If the Government were to accept any of the recommendations of the Waitangi Tribunal on the so-called Wai262 claim, Maori authority over New Zealand’s fauna and flora – and indeed, over many other aspects of New Zealand life – would be massively extended.

Among other things, the Tribunal has recommended a new Maori Advisory Commission to control patents and plant variety rights, with the power of veto over applications; a new Maori Conservation Authority for dealing with all conservation matters; all decisions made by Maori under the Maori consultation processes of the RMA to be compulsory; all public sector agencies being required to prepare Maori language plans; and an expansion of the role of Maori in the negotiation of international treaties.

Establishing special Maori advisory boards appears to be increasingly common. When the Government established the Environmental Protection Authority, it also established a Maori advisory committee for that Authority, to ensure that the Maori world view was adequately taken into account.

And too often that Maori world view is not based on science but on the animist views of early Maori, not shared by the great majority of Maori in New Zealand today and not shared by any of the rest of us.

Those views are being increasingly listened to, at potentially serious risk to life and limb. Some years ago, the Labour Government refused to take action to clear a channel so that the crater lake on Mount Ruapehu could drain safely, despite failure to do so risking the kind of disaster which destroyed scores of lives at Tangiwai. Why? Because some Maori felt that to do so would offend the spirit of the mountain.

At about the same time, GNS Science, one of the Crown research institutes, went to considerable expense to bring a mini-submarine all the way from Germany to the shores of Lake Taupo to explore the floor of the lake for geothermal, and potentially volcanic, activity. At the last minute, the local iwi forbade GNS to explore the floor of the lake – this despite the fact that knowing more about volcanic activity under Lake Taupo is of fundamental importance not just to those who live on the shores of that lake but also to all those who live in New Zealand.

In 1999, ERMA put out a publication identifying issues of relevance to Maori for the benefit of those applying to use new chemicals or introduce new plant material to New Zealand. It noted the importance of applicants advising ERMA about the implications of the new product or plant for:

· the sanctity of Maori cultural health and well-being

· the recognition of Maori cultural, spiritual, ethical, or socio-economic values

· the protection of the mauri (spiritual integrity or life-force) of people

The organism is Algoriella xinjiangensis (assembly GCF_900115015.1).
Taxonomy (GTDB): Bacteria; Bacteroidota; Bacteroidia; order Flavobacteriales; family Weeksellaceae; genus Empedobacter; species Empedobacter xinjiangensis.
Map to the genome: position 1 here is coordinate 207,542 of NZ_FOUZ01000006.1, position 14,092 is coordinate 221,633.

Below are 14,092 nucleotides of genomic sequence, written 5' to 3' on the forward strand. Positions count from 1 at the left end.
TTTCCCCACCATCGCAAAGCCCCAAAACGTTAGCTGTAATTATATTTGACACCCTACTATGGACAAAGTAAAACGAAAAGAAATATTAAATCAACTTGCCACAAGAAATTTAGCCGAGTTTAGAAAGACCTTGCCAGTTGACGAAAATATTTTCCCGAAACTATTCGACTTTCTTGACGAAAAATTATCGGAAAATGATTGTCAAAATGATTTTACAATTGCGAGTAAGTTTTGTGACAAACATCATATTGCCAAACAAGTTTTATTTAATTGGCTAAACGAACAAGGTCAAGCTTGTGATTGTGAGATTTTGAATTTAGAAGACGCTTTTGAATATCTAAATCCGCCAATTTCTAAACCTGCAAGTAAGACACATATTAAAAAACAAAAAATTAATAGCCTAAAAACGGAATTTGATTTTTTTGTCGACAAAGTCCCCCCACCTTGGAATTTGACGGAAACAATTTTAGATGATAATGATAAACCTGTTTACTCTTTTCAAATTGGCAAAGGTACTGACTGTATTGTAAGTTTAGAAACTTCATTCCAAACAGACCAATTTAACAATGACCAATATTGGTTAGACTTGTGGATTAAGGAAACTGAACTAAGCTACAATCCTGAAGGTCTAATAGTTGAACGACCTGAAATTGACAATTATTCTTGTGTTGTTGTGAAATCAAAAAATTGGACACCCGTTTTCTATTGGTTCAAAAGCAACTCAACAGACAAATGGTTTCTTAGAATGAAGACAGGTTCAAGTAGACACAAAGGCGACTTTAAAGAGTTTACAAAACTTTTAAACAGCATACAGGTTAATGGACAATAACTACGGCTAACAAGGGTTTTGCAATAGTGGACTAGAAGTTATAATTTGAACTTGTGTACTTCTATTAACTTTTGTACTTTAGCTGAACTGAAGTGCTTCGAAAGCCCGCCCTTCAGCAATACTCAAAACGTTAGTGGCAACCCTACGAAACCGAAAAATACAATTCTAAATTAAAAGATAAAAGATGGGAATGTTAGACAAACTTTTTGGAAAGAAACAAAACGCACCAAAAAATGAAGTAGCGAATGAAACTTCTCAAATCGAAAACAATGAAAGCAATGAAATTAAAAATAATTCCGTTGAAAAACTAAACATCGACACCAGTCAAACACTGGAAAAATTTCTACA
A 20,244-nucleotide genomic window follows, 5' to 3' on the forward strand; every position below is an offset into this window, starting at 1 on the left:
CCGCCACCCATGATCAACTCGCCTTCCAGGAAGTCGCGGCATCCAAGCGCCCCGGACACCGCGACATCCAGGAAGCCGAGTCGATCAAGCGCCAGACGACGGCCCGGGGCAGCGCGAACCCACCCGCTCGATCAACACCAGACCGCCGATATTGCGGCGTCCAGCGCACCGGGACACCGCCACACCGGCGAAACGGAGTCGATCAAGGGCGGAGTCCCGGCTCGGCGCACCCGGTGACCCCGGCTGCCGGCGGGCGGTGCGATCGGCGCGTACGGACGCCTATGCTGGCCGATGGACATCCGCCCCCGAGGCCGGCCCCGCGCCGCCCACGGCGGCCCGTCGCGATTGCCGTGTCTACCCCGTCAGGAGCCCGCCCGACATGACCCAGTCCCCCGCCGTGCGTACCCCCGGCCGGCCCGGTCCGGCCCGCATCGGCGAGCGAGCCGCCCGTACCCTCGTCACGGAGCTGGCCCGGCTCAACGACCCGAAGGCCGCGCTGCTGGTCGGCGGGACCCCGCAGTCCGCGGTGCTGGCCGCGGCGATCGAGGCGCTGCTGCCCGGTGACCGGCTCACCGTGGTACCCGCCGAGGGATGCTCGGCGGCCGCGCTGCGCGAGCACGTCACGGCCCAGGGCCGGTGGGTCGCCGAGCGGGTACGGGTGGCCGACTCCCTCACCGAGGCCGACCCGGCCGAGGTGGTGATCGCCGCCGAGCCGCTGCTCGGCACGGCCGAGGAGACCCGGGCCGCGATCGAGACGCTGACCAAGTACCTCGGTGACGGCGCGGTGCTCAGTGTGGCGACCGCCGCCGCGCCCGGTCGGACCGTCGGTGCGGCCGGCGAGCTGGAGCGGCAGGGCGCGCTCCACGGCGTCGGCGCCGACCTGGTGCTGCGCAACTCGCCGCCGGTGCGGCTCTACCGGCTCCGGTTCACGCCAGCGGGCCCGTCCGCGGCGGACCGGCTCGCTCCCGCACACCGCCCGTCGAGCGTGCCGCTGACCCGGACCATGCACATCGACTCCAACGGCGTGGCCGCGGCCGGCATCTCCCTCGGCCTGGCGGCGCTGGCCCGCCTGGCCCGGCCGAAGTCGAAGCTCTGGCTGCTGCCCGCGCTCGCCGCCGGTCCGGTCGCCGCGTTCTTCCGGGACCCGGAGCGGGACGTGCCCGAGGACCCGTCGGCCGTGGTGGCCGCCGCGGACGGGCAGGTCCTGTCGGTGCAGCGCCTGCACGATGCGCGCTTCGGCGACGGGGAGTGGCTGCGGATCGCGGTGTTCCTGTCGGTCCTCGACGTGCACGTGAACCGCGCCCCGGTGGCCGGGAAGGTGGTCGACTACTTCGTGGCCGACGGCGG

· the protection of the mauri of Maori culture, language and knowledge

· the maintenance, expression and control by Maori of their traditional practices eg kaitiakitanga, tapu, rahui

· the protection of the mauri of valued flora and fauna

· the protection of the mauri of the land

· the protection of the mauri of waterways (inland and offshore)

· the protection of the mauri of air and other taonga

As Owen McShane has observed, “imagine you are a scientist wanting to run clinical trials for a new pharmaceutical or vaccine developed in your headquarters in Switzerland. You have heard from your colleagues that New Zealand is an excellent location for such trials. So you open up this (ERMA) report and read that list. It is a daunting list for a scientist to cope with… How can you possibly report on the impact of your new pharmaceutical on ‘the spiritual integrity or life force of people’ without sacrificing your own scientific integrity?”[1]
Similar restrictions apply to the Ethics Committees established to assess whether clinical trials can be conducted in New Zealand. Dr Shaun Holt has written about the utterly absurd problems he encountered when he wanted to test the efficacy of honey as a treatment for a particular skin infection. He was required to consult a Maori health provider to “make sure there were no cultural issues if any Maori children took part”.

And of course, Aucklanders are familiar with the notion that a taniwha under Auckland would need to be appeased before any underground railway was built under that city.

I mentioned a moment ago that the ACT Party supports taxpayers – and that’s what we finally mean when we speak of the Crown – paying compensation whenever it can be established that some legitimate property right has been confiscated. But there is a seriously worrying suggestion that, in at least a number of cases, compensation has already been paid for those 19th century wrongs, in some cases more than once.

There is also evidence that the decision-making process has become seriously corrupted, with witnesses put under pressure to provide only the information which justifies additional compensation being paid.[2]

If compensation for historical wrongs is to retain broad community support, it’s absolutely imperative that the decision-making process is completely robust, and free from any suggestion of bias or corruption. Unfortunately, that’s not the case at present.

And what about the fact that many Maori commercial activities are fully tax-free as charities, or that those which are not sometimes operate as “Maori Authorities”, enjoying a preferentially lower tax rate?

Why Maori commercial activities should be entitled to operate as charities is totally beyond me, though of course the same question arises about the commercial activities undertaken by some religious organisations.